High cost of elections: A cause of concern
Nigeria will have presidential, governorship, and legislative elections on 25 February and 11 March 2023, and there will be a lot of money spent on running the elections and also on competing in the elections. The Independent National Electoral Commission (INEC) has put forward a budget proposal for N305 billion for the elections with documents from its committee on Election Project Planning (EPP) outlining how the amount would meet the needs of all of INEC’s 23 departments and directorates.
INEC explained that elections cost more per capita in most transitional or post-conflict democratic systems with an average per voter cost of $9 as opposed to $4-$8 in relatively stable but transitional nations and a $3 per voter cost in stable and established societies in the West, Asia, and Oceania, for example.
INEC says it has chosen to work with a $5.39 cost per voter aimed at a projection of 100 million voters in 176,846 polling units at the 774 local governments in the country for the 2023 election and this has led to the ₦305 billion mark that is 61 percent higher than what was spent on the 2019 general election. These are huge amounts that, if the Electoral Act (as amended) is obeyed during the campaign season, will not be surpassed by what is spent by the candidates and parties that are actually competing in the elections.
While speaking at a presentation at the Lagos Business School, Mr Bismarck Rewane, who is a member of President Muhammadu Buhari’s Economic Advisory Council said that as much as N6 trillion could be spent on the 2023 elections with the possibility of 34.65 million votes being available for vote-buying due to the poverty levels of the voters concerned.
Mr. Bismarck said a successful N1.1 trillion investment in the presidential election could be recouped quite easily in two or three years in office. That amount would be 40 percent of capital expenditure (CAPEX) for two years based on the country’s N18 trillion annual budget which has been proposed by the finance minister, Zainab Ahmed, for the fiscal year 2023.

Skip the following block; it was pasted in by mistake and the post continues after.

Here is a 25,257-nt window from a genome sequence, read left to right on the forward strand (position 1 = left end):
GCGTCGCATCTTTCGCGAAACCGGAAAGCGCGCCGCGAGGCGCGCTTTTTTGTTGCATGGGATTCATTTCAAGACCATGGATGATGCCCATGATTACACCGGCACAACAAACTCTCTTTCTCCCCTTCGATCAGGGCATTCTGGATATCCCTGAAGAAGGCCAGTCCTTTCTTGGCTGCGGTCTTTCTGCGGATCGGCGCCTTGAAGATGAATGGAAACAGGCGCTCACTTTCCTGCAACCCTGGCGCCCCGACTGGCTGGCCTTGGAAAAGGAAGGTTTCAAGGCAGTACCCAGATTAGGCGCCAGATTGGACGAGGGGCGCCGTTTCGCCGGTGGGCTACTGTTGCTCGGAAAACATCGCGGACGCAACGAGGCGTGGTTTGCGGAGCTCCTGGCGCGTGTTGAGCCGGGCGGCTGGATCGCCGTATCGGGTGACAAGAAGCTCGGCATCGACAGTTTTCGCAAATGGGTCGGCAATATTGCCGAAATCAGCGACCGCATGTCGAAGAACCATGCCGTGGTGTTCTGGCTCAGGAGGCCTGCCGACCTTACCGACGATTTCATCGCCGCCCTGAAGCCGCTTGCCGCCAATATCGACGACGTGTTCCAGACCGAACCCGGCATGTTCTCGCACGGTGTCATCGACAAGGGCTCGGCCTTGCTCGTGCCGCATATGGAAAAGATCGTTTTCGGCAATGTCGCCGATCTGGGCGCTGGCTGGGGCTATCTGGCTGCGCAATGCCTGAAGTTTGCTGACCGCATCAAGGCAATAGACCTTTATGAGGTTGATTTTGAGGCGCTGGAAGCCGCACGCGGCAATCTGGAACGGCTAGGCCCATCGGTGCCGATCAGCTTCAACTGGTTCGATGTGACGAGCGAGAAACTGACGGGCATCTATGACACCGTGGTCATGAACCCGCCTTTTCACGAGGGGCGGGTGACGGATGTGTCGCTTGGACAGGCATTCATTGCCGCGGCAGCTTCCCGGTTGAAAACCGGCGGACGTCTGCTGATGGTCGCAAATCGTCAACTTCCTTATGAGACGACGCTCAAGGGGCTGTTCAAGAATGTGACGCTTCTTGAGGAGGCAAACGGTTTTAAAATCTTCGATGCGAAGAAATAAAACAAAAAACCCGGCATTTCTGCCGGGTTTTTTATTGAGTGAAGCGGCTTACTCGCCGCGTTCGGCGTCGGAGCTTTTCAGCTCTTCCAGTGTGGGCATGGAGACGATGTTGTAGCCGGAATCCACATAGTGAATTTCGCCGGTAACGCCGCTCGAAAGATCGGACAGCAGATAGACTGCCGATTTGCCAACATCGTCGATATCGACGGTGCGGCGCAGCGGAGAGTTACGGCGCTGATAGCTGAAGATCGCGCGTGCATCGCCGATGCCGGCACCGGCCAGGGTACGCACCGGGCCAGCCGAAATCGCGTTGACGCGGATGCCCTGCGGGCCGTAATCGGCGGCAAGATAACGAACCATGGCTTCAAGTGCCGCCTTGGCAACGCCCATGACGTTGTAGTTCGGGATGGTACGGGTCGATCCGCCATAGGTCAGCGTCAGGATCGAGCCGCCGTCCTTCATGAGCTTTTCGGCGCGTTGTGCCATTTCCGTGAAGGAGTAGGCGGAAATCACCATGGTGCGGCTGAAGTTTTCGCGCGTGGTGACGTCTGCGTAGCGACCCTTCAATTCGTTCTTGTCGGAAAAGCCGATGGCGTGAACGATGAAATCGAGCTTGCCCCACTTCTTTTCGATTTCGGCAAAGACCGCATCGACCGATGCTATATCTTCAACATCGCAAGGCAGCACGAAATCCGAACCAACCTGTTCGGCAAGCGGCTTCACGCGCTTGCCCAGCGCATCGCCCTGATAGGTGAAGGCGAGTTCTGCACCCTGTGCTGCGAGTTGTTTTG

The recently held Ekiti governorship election provides some justification for this projection with so many proven instances of votes being purchased at a range that stood between N5,000 and N10,000. The Economic and Financial Crimes Commission (EFCC) made some effort at stemming the situation but its attempts were largely inconsequential and could not be said to have altered the impact of vote-buying with both key sides more likely to have just cancelled each other out at best.
The vote trade most definitely corrupts the democratic process and is a factor in many underdeveloped countries such as ours. However, it is very difficult to discount or preach to people selling their votes, not with Nigeria having a 42 percent unemployment rate for people who are in the 15-34 age range and an estimated 23 million unemployed people according to the Unemployment/Underemployment report for the 4th quarter of 2020 by the office of the Statistician-General of Nigeria. It is telling that two years on, we have not had an updated Unemployment report, but that is outside the scope of this piece.
In Nigeria, vote buying happens twice: at the candidate selection level within the parties, and then at the general voting stage which is open to a cynical general public. The difference between the two forms of vote buying, and as a result the amounts involved, is the very large difference in the number of people who have to be bought over. A situation where maybe 200 people have to be bought over would cost less than what is required to handle a market of 23 million vote-sellers, so the amounts getting to each vote-seller would be more. This maths does not factor in the legitimate costs associated with media work, logistics, and other necessary components of the campaign process.
The economy is impacted in several ways by elections.
If the N6 trillion figure given by Mr Rewane is anything close to what the actual amounts involved would be, it is a safe bet that a reasonable portion of that expenditure would be made through transactions in dollars obtained from the parallel foreign exchange market with the attendant effect on the exchange rates that affect trade and inflation for all Nigerians.
The inflow of Foreign Direct Investment (FDI) has slowed down to a trickle over the last seven years due to the terrible policy decisions made by the Buhari administration and Nigeria’s 2022 economic performance could be abysmal as investors wait for electoral outcomes to ascertain the stability of the country and the identity and leanings of the new leadership.
I hope that the investors are eventually met with a set of outcomes that they would find encouraging, but in the meantime, we will see a slowdown in investment efforts and this is not helped at all by the difficulties that foreign companies are having with taking out their legitimately earned revenues.
Nwanze is a partner at SBM Intelligence